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Management of low back pain in Australian emergency departments for culturally and linguistically diverse populations from 2016 to 2021


Background Disparate care in the ED for minority populations with low back pain is a long-standing issue reported in the USA. Our objective was to compare care delivery for low back pain in Australian EDs between culturally and linguistically diverse (CALD) and non-CALD patients.

Methods This is a retrospective review of medical records of the ED of three public hospitals in Sydney, New South Wales, Australia from January 2016 to October 2021. We included adult patients diagnosed with non-serious low back pain at ED discharge. CALD status was defined by country of birth, preferred language and use of interpreter service. The main outcome measures were ambulance transport, lumbar imaging, opioid administration and hospital admission.

Results Of the 14 642 included presentations, 7656 patients (52.7%) were born overseas, 3695 (25.2%) preferred communicating in a non-English language and 1224 (8.4%) required an interpreter. Patients born overseas were less likely to arrive by ambulance (adjusted OR (aOR) 0.68, 95% CI 0.63 to 0.73) than Australian-born patients. Patients who preferred a non-English language were also less likely to arrive by ambulance (aOR 0.82, 95% CI 0.75 to 0.90), yet more likely to be imaged (aOR 1.12, 95% CI 1.01 to 1.23) or be admitted to hospital (aOR 1.16, 95% CI 1.04 to 1.29) than Native-English-speaking patients. Patients who required an interpreter were more likely to receive imaging (aOR 1.43, 95% CI 1.25 to 1.64) or be admitted (aOR 1.49, 95% CI 1.29 to 1.73) compared with those who communicated independently. CALD patients were generally less likely to receive weak opioids than non-CALD patients (aOR range 0.76–0.87), yet no difference was found in the use of any opioid or strong opioids.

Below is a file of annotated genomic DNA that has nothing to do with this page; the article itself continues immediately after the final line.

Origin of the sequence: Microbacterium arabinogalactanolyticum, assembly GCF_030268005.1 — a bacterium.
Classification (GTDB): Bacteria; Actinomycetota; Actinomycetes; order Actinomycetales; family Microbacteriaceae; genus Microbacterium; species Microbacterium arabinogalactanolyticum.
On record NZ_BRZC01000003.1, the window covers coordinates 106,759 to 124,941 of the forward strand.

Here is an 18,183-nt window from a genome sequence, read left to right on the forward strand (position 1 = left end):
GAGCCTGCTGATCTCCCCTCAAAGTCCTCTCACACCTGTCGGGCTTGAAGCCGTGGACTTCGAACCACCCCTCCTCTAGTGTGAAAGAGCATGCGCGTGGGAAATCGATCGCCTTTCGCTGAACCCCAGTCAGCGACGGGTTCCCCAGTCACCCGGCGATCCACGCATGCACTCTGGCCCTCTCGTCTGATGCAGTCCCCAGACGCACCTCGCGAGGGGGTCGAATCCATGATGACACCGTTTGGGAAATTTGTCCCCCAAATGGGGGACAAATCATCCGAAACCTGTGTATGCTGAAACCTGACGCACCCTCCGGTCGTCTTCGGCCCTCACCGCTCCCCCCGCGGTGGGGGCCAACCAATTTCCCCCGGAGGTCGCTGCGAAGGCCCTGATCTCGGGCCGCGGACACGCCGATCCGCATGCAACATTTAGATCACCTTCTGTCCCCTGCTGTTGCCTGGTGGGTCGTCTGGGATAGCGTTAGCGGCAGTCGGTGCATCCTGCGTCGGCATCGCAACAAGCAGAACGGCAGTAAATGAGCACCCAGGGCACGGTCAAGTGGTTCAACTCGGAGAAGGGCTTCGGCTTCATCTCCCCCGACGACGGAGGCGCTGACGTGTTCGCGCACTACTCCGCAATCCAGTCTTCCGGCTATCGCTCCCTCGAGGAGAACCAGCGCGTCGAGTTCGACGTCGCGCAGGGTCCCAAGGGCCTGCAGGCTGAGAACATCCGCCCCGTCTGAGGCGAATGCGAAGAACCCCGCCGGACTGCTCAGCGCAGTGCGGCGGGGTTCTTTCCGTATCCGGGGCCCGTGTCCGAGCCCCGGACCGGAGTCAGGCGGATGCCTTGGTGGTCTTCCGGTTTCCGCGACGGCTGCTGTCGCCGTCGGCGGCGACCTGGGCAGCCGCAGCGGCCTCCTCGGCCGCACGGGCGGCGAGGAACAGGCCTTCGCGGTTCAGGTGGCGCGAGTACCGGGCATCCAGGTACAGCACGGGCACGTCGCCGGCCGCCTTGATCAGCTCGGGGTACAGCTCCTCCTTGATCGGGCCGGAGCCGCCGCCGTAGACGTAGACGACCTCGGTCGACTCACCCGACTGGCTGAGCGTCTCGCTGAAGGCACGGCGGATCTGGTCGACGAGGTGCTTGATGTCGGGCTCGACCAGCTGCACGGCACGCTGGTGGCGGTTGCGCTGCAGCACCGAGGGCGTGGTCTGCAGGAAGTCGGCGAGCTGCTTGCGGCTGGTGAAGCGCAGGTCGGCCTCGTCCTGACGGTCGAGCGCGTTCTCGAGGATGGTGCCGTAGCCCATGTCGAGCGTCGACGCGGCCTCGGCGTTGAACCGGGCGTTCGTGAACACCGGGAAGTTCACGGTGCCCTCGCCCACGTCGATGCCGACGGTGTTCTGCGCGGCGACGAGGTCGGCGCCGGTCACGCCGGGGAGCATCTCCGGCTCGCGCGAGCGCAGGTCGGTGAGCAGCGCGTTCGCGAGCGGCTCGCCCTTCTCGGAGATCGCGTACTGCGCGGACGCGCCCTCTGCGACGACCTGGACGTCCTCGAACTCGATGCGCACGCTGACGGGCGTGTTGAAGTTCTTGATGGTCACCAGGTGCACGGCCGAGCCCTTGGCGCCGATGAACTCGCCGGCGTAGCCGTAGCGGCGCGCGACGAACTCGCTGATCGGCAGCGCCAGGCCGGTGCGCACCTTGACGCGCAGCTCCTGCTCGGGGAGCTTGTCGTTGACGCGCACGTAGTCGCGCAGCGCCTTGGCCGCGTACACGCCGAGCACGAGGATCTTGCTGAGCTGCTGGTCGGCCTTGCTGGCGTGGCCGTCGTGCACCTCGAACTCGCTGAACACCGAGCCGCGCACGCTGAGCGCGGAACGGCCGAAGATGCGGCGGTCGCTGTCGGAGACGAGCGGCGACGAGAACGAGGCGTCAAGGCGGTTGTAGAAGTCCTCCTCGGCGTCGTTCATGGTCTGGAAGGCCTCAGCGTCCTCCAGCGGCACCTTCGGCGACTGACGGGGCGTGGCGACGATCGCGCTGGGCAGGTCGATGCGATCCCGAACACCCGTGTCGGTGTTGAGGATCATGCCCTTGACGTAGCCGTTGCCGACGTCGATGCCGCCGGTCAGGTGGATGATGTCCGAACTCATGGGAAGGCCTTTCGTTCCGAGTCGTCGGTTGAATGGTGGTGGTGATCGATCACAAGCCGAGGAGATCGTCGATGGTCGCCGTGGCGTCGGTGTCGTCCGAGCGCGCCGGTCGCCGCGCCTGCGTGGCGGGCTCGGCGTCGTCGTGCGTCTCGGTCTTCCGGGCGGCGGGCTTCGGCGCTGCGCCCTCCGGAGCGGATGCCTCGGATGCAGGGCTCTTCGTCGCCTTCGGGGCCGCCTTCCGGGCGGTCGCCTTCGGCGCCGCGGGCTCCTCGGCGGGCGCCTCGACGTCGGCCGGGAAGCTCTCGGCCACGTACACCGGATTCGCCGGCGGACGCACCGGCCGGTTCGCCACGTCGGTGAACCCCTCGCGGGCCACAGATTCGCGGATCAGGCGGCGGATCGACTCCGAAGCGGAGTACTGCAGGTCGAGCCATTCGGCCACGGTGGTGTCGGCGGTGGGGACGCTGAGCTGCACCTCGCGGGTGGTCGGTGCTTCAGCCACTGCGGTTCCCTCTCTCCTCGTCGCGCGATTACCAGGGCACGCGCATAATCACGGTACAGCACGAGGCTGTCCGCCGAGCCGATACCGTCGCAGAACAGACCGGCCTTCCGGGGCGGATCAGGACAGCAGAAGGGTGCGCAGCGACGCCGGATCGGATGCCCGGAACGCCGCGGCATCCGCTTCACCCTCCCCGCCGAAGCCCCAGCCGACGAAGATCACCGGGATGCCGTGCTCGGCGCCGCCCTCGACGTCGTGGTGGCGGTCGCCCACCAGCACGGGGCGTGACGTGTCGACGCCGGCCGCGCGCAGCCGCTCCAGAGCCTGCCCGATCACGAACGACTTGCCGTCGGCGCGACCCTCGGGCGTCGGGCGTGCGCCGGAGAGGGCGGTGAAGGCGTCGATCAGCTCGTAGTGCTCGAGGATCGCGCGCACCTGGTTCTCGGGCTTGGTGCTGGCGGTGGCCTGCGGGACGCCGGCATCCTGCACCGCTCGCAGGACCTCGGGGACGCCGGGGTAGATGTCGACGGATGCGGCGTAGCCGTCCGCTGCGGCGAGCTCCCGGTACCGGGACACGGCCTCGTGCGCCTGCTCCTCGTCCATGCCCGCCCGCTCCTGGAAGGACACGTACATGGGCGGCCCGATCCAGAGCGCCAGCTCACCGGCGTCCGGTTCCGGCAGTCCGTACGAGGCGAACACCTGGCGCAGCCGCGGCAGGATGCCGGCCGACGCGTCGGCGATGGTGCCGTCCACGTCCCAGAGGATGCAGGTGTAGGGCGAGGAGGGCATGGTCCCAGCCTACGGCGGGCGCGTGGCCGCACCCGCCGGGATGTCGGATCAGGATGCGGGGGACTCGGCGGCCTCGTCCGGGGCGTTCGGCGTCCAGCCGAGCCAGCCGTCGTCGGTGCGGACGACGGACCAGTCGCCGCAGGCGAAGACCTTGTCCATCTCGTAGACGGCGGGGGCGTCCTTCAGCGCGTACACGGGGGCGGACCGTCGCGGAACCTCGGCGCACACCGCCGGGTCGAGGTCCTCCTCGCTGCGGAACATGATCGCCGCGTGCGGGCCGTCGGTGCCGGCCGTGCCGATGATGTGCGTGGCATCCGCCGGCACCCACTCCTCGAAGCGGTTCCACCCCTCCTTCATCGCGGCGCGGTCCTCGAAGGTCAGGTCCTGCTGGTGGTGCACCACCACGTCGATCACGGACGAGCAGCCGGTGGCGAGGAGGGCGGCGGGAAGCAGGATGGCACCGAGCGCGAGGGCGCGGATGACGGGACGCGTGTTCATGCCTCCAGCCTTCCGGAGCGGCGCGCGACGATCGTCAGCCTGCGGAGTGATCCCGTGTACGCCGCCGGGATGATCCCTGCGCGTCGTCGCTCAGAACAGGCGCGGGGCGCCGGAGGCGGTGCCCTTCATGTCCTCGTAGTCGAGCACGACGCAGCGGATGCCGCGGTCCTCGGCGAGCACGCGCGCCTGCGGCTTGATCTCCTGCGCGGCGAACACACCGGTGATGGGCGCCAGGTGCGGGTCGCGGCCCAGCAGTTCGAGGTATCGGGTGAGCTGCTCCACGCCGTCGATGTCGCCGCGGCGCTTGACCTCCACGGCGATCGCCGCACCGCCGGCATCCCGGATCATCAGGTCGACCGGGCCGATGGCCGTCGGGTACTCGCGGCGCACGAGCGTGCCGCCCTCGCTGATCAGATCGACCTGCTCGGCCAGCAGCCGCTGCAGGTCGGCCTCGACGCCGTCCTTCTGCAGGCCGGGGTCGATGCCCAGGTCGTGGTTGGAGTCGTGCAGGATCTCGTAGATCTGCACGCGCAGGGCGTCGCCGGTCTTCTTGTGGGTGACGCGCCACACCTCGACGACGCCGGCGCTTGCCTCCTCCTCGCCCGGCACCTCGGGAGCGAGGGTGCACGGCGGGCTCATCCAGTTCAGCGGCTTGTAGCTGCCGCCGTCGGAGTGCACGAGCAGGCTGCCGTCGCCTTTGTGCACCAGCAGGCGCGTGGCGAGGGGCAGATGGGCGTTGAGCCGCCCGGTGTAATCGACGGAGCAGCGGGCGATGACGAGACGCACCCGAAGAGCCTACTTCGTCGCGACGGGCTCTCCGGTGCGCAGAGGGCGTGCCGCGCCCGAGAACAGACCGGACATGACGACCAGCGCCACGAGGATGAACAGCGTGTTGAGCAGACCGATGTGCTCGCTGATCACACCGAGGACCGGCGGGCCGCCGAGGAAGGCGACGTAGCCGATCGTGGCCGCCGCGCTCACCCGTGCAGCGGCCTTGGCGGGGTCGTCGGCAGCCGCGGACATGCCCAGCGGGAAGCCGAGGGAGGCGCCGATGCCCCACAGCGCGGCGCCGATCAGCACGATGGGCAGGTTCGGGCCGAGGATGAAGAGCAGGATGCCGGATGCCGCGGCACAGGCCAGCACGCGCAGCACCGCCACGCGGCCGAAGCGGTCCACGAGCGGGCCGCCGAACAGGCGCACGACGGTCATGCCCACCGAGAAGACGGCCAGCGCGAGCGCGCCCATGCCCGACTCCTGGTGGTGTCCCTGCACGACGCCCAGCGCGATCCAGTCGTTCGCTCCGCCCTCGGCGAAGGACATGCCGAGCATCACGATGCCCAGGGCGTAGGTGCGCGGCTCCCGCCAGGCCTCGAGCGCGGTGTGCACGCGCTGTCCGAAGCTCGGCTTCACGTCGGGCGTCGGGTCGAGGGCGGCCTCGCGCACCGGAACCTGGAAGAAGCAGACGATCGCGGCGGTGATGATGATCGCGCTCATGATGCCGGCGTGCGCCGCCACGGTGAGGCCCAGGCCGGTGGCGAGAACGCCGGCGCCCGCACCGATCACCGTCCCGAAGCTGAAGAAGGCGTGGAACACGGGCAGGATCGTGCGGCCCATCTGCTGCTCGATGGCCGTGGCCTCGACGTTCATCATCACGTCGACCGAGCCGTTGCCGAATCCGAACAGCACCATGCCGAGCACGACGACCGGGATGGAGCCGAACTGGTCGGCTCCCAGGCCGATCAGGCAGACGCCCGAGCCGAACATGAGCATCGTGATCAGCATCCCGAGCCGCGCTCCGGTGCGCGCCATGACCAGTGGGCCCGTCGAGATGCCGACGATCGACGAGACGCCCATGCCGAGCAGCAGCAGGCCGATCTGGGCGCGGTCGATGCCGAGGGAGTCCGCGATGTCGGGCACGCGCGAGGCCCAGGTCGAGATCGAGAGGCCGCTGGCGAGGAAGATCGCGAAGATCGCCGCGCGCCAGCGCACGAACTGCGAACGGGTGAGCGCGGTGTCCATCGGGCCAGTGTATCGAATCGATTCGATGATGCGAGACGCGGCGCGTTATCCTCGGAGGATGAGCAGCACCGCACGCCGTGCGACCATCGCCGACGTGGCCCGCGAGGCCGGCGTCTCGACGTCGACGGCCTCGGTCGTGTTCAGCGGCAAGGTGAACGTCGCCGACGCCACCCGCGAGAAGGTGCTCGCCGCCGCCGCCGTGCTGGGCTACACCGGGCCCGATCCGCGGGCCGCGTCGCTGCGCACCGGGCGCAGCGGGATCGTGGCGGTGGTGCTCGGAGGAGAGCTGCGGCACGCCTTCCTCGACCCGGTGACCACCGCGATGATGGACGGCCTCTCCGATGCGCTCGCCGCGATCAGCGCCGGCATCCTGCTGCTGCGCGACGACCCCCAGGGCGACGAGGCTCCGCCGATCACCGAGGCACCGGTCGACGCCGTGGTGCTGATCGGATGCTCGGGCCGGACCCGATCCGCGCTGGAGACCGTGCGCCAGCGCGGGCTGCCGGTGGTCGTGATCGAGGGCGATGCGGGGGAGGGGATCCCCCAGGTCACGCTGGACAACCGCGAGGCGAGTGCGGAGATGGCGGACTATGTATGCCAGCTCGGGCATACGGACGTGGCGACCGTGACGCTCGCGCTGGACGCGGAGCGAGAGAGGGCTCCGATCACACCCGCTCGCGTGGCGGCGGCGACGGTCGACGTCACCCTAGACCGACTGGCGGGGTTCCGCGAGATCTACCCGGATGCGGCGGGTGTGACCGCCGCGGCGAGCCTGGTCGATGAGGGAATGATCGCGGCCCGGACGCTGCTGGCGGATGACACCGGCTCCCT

Conclusion Patients with low back pain from a CALD background, especially those lacking English proficiency, are significantly more likely to be imaged and admitted in Australian EDs. Future interventions improving the quality of ED care for low back pain should give special consideration to CALD patients.

  • emergency departments
  • pain management
  • musculoskeletal system

Data availability statement

No data are available. Not applicable (no additional data available).

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